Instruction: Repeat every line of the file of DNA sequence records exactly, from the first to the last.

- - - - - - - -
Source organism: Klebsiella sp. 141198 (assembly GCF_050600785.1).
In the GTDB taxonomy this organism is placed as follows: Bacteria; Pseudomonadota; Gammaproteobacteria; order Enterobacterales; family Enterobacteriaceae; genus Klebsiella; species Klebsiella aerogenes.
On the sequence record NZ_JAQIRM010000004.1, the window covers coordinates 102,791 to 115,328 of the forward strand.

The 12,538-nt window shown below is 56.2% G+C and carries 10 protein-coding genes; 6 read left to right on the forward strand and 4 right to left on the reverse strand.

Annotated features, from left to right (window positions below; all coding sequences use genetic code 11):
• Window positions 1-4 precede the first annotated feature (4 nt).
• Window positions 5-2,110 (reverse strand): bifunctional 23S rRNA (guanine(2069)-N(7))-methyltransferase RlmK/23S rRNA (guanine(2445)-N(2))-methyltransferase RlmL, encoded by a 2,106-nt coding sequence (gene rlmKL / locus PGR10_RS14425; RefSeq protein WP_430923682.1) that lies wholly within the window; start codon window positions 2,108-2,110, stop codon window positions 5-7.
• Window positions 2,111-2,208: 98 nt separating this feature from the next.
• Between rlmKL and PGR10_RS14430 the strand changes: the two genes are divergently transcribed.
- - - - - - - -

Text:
Source organism: Klebsiella sp. 141198 (assembly GCF_050600785.1).
In the GTDB taxonomy this organism is placed as follows: Bacteria; Pseudomonadota; Gammaproteobacteria; order Enterobacterales; family Enterobacteriaceae; genus Klebsiella; species Klebsiella aerogenes.
On the sequence record NZ_JAQIRM010000004.1, the window covers coordinates 102,791 to 115,328 of the forward strand.

The 12,538-nt window shown below is 56.2% G+C and carries 10 protein-coding genes; 6 read left to right on the forward strand and 4 right to left on the reverse strand.

Annotated features, from left to right (window positions below; all coding sequences use genetic code 11):
• Window positions 1-4 precede the first annotated feature (4 nt).
• Window positions 5-2,110 (reverse strand): bifunctional 23S rRNA (guanine(2069)-N(7))-methyltransferase RlmK/23S rRNA (guanine(2445)-N(2))-methyltransferase RlmL, encoded by a 2,106-nt coding sequence (gene rlmKL / locus PGR10_RS14425; RefSeq protein WP_430923682.1) that lies wholly within the window; start codon window positions 2,108-2,110, stop codon window positions 5-7.
• Window positions 2,111-2,208: 98 nt separating this feature from the next.
• Between rlmKL and PGR10_RS14430 the strand changes: the two genes are divergently transcribed.